On an XP computer:
Start - Control Panel - System - Hardware - Device Manager - Ports (COM & LPT) - Properties - Port Settings - Advanced - COM Port Number
Don't get confused. If you use a USB port on your PC and a USB-serial adapter, your computer and NQC think you're using a serial COM port.
RCX 2.0 includes the USB-attached tower (which requires at least Win98se). This actually looks like a *USB* port to your computer. Drivers for this USB tower can be downloaded from
With a serial terminal program like Hyper Terminal, 2400, odd, 8bit, 1stop, local echo off; should loop back through the IR in The Tower. Use the correct COM port! The green light on the tower helps tell if you're communicating.
NOTE: you can't communicate with the RCX this way.
* FIRMWARE ON THE RCX *
A new or un-batteried RCX needs firmware to be loaded.
Firmware 'goes away' if the RCX is left for too long with no batteries installed.
The RCX can be lobotomized instantly by removing even one battery and turning the RCX on.
RCX display showing ONLY the little man and number 1 - 5 needs firmware.
If the display ALSO shows a 4-digit number, it has some version of firmware already loaded.
Lego has released two firmware versions. (Newer firmware provides more functions, and NQC is written to make use of them.)
The simplest way to download firmware is at the command line using NQC.
RCX firmware 1.0
This came on the CD with the Mindstorms set versions 1.0 & 1.5
\FIRM\Firm0309.lgo (45,112 bytes) 1998-06-30 03:37 AM
Downloading RCX firmware 1.0 to the RCX:
(note: if -firmfast doesn't work for you, try -firmware instead)
E:\nqc-win-3-1-r6> nqc -SCOM1 -firmfast Firm0309.lgo
Current Version: 00030001/00030009
[note: this download of firmware 1.0 counted 1590 blocks and displayed 80 dots]
RCX firmware 2.0
This came on the CD of RCX version 2.0
is also part of SDK 2.5 (the latest, from 2002!) which can be downloaded from:
If you don't want to INSTALL the entire SDK, open LEGOMindstormsSDK25.exe with 7zip or WinZip.
The location of RCX 2.0 firmware in the file is
\\program files\LEGO\LEGO Mindstorms SDK\Bin\VPBrick1\RCX2\firm0328.lgo (68,644 bytes) 2002-09-27 08:37 AM
Downloading RCX firmware 2.0 to the RCX:
(note: if -firmfast doesn't work for you, try -firmware instead)
E:\nqc-win-3-1-r6> nqc -SCOM1 -firmfast firm0328.lgo
Current Version: 00030001/00030208
[note: this download of firmware 2.0 counted 2494 blocks and displayed 126 dots]
* CABLES TO MOTORS *
There are two connector profiles. Older (black 2x2) is used by RCX, 9V trains, and Mindstorms motors.
Newer Power Functions uses the stone grey smiley face.
This adapter allows you to connect your LEGO 9V electric systems to Power Functions. From Lego Shop-at-Home, $2.99
* MOTORS *
All 9V Mindstorms, train, and Power Functions motors and lights work fine (once you get past the connector issue).
* SENSORS *
Sensors are the key to Mindstorms' strength, but may not be relevant to this presentation. See Dave Baum's book.
- A light sensor might be used to start or stop a display when the room lights go out.
- Or a rotation sensor might be used as a fail-safe for possible MOC freeze.
- Or a touch sensor might launch your demo only when a spectator touches the button.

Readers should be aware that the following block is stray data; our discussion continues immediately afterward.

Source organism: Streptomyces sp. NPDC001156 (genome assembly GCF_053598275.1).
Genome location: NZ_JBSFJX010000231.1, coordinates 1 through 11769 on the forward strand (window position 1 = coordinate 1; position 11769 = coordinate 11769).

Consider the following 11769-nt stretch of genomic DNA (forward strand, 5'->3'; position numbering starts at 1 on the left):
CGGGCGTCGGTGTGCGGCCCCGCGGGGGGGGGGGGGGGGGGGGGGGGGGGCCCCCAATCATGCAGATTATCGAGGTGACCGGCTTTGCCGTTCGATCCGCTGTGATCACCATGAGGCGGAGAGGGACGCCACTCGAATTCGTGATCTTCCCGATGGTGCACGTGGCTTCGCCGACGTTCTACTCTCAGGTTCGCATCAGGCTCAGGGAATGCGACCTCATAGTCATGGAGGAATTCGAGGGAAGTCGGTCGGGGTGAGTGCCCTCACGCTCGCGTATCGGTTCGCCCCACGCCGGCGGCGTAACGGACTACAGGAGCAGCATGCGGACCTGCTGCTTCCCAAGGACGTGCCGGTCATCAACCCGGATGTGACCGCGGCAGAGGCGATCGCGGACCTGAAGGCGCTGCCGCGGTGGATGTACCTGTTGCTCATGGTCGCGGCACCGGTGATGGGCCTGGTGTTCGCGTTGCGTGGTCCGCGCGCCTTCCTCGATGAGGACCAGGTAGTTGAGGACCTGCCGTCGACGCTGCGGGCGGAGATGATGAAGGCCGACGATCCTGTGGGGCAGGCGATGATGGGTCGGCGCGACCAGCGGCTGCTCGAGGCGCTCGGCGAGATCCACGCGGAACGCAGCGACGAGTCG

- You could slow down a 9V train when it approaches a curve or reverse it at the end of the line.
* OPTIONAL REMOTE CONTROL *
The remote control REQUIRES that the RCX have firmware loaded in! Also requires that the RCX be turned on and not timed out (see TIPS).
May be useful to troubleshoot a completed installation; Is your problem in the programming or the cables?
Also lets you use your RCX like a PF battery box, with no programming at all. (As long as you loaded firmware!)
* TIPS *
- Verify communication with the RCX (ONLY if it already has firmware installed) with:
nqc -raw 5102
- Disable the default 15-minute time-out! Without changing this parameter, an RCX will power down after 15 minutes, even if a program is running. You can use RCX Code software (Getting Started - Setup Options - RCX Timeout)
With NQC at the command line, send just the instruction:
nqc -Trcx2 -SCOM1 -sleep 0
or include this line in each program within task main()
SetSleepTime(0); // disable sleep time
- Before you download your program, either put the RCX in the program slot you want to fill (with the Prgm button), or at the command line (for example) include
-pgm 5 to compile and download your program (into program slot 5).
- Default port for NQC is COM1. To use other COM port or USB, must specify on NQC command line.
-SCOM2 or -Susb or -SCOM3 (I don't know if COM ports beyond 4 will work)
- Default firmware version is 1.0 If you have loaded firmware 2.0, you must specify on the NQC command line.
* OVERVIEW OF THE PROGRAMMING PROCESS *
(this applies to Arduino and Stamp microcontrollers, too)
- create source code on PC or Mac:
Graphical in Lego 'RCX Code' software, Windows only (source code created by 'RCX Code' is illegible without this software).
or a graphic front end to NCQ using bricxcc, Windows only (source code will be readable ascii).
or text-based ascii C-like source code file with the editor of your choice, to be used with NQC (Windows) or MacNQC.
- compile and download (object code) to RCX
- run your program (maybe use View function or use lights and motors to see what's happening)
* COMMANDS TO COPY AND PASTE INTO DOS WINDOW *
(assumes COM1 serial port, 2.0 firmware)
nqc -SCOM1 -firmfast firm0328.lgo
if this fails, try:
nqc -SCOM1 -firmware firm0328.lgo
nqc -Trcx2 -SCOM1 -d -pgm 3 dancer.nqc
nqc -Trcx2 -SCOM1 -d -pgm 4 motorspin.nqc
nqc -Trcx2 -SCOM1 -d -pgm 5 brickcon.nqc